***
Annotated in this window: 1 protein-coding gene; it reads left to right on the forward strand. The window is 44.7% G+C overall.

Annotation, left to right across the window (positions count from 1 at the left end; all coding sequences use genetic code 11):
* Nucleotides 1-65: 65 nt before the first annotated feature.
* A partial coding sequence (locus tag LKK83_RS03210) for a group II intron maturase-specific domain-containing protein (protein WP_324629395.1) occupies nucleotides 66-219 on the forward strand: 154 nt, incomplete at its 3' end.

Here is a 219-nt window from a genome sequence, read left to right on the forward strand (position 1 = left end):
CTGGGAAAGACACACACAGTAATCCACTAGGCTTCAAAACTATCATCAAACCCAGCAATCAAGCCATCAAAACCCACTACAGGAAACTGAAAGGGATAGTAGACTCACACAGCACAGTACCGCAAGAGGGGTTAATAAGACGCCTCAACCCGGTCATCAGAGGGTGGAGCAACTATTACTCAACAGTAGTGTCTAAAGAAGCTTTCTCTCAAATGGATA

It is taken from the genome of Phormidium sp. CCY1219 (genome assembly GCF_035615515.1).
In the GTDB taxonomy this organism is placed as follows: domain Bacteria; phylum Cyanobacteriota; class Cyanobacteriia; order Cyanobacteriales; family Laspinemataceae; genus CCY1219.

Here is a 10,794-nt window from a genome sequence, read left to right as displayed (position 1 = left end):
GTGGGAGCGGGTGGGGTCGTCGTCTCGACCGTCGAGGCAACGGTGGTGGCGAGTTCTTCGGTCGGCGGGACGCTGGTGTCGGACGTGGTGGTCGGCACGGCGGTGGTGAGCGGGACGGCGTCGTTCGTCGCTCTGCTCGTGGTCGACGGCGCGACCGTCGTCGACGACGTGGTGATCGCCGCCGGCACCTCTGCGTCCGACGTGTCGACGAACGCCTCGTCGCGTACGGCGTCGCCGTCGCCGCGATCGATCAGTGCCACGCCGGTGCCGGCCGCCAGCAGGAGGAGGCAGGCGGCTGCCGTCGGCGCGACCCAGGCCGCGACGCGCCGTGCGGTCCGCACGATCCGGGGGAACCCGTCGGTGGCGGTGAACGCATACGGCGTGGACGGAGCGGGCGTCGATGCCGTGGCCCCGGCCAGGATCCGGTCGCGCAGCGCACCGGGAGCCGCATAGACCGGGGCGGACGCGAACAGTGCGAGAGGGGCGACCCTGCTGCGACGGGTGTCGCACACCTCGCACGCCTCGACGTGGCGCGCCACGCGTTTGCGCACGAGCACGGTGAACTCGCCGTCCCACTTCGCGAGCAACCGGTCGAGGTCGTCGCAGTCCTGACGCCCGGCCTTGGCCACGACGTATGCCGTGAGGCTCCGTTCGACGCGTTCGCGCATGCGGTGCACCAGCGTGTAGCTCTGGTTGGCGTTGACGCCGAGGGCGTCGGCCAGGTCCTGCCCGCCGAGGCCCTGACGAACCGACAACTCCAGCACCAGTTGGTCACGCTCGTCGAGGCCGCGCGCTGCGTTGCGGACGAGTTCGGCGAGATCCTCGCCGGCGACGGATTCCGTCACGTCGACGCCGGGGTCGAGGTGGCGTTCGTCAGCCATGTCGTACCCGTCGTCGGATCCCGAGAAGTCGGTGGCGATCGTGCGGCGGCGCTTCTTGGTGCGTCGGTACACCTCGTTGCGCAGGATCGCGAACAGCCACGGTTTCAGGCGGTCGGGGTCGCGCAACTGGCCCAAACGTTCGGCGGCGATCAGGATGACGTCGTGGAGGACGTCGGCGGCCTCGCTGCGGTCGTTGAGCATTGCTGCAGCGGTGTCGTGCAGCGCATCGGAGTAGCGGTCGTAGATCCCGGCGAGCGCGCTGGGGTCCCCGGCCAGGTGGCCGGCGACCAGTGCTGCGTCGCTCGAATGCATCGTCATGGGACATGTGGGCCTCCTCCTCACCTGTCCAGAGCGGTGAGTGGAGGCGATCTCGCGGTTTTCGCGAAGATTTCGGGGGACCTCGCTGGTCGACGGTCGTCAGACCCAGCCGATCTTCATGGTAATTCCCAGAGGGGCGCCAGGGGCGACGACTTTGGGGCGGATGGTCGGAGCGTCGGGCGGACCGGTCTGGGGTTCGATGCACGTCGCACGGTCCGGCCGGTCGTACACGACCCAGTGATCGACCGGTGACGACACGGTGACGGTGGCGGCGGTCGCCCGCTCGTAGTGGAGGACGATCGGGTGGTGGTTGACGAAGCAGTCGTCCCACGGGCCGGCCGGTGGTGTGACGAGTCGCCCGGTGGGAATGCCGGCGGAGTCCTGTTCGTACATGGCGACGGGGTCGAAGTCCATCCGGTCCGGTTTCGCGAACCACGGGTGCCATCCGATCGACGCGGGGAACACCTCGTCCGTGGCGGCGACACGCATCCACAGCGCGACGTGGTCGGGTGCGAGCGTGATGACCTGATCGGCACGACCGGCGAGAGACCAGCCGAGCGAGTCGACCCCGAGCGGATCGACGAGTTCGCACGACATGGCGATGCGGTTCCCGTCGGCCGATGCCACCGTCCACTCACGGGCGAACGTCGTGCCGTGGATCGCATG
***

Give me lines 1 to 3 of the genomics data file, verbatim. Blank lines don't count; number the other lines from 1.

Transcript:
Annotated in this window: 1 protein-coding gene; it reads left to right on the forward strand. The window is 44.7% G+C overall.

Annotation, left to right across the window (positions count from 1 at the left end; all coding sequences use genetic code 11):
* Nucleotides 1-65: 65 nt before the first annotated feature.